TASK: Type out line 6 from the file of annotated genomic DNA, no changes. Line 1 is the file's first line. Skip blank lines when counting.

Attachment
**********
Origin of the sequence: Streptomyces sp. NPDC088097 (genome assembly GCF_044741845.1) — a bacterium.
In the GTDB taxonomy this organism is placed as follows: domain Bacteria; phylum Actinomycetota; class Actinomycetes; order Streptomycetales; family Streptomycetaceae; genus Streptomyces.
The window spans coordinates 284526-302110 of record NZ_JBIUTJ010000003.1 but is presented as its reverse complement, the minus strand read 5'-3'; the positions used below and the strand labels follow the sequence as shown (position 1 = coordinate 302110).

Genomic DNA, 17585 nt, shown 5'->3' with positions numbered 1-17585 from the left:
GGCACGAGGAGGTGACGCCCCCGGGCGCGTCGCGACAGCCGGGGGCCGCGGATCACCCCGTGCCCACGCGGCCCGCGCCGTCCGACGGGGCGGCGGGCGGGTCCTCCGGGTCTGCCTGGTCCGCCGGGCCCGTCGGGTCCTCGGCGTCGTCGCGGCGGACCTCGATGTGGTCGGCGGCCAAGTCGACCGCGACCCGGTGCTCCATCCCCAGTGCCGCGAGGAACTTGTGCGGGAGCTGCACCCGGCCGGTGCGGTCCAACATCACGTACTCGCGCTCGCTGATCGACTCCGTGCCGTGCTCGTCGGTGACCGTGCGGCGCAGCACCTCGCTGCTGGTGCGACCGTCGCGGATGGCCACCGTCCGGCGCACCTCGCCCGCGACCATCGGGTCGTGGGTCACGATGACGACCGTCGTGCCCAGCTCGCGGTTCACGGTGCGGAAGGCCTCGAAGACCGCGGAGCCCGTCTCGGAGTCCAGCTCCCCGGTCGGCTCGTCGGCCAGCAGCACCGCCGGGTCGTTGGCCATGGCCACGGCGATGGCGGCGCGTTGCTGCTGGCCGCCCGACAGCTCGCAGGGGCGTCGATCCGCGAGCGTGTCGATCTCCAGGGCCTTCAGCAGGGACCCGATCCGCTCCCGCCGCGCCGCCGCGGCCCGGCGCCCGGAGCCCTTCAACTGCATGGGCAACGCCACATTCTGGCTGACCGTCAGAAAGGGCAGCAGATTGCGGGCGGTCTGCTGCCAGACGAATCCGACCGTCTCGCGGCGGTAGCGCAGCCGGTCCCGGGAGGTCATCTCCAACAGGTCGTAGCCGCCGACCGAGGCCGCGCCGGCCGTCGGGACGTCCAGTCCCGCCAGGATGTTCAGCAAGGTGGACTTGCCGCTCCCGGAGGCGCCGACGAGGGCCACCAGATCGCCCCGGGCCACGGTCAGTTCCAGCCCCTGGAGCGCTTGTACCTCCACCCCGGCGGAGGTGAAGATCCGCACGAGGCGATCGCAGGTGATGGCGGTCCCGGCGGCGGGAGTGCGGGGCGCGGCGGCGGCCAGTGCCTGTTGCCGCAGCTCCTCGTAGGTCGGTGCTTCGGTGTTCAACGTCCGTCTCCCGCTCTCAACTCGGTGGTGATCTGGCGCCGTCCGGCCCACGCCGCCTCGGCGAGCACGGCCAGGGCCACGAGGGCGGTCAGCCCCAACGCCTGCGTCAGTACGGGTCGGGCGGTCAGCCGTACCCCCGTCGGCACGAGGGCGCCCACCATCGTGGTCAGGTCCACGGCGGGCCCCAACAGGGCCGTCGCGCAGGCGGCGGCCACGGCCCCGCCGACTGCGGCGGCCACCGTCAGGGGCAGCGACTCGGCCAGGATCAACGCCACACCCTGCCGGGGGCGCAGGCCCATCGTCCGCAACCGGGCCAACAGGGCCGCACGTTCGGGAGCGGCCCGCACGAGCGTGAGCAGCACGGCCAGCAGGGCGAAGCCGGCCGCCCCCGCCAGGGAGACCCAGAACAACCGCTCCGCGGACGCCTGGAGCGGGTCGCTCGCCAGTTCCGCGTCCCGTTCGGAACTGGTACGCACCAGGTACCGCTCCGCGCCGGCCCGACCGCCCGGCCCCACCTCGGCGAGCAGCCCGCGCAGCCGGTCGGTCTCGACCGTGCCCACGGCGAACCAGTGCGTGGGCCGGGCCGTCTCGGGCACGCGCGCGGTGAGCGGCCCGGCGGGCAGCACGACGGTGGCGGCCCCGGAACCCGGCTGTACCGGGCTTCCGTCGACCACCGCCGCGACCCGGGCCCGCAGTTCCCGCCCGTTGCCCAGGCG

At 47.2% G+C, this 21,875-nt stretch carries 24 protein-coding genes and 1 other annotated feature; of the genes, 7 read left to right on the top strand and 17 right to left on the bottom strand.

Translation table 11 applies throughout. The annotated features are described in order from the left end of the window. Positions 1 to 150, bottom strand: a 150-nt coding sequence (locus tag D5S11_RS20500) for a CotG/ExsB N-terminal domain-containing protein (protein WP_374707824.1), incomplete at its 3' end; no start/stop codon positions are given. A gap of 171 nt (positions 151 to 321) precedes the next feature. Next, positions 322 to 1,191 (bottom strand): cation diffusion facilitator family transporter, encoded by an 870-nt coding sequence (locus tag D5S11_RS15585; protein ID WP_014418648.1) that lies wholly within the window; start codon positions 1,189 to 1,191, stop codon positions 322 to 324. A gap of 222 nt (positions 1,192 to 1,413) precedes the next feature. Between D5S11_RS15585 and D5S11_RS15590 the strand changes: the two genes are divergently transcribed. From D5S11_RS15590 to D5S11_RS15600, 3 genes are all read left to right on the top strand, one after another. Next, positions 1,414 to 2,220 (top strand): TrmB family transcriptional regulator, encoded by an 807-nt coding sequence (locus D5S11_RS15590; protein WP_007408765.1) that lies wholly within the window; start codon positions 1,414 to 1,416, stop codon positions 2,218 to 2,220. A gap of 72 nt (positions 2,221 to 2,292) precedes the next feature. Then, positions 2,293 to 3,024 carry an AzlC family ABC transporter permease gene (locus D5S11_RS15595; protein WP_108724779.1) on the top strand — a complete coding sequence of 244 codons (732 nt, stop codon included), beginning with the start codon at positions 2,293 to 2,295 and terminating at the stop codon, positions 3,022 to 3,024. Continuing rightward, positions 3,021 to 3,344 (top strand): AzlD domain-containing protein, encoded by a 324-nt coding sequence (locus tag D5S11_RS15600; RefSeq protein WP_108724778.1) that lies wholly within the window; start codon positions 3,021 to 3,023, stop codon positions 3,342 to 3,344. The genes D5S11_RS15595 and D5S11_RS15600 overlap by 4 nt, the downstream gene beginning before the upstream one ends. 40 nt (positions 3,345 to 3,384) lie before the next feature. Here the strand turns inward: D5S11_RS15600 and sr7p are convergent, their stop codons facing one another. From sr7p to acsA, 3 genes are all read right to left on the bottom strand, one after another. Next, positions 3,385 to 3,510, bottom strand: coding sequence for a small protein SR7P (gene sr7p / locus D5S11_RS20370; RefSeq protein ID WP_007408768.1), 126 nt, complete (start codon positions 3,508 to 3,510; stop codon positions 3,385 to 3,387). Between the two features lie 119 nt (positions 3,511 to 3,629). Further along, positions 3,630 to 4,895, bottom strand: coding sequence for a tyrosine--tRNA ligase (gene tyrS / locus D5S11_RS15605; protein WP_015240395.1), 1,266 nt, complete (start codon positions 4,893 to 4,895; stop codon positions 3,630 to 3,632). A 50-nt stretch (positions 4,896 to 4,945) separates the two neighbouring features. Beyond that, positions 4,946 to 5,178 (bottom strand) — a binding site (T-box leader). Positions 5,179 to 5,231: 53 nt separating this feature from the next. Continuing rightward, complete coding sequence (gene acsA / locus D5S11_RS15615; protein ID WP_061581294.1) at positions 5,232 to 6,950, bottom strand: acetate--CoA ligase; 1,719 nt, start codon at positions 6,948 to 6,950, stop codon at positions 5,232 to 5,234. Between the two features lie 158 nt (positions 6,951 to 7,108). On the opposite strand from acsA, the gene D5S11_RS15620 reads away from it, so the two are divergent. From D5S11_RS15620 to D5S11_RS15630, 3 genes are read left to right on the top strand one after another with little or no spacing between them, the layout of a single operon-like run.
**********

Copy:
At 47.2% G+C, this 21,875-nt stretch carries 24 protein-coding genes and 1 other annotated feature; of the genes, 7 read left to right on the top strand and 17 right to left on the bottom strand.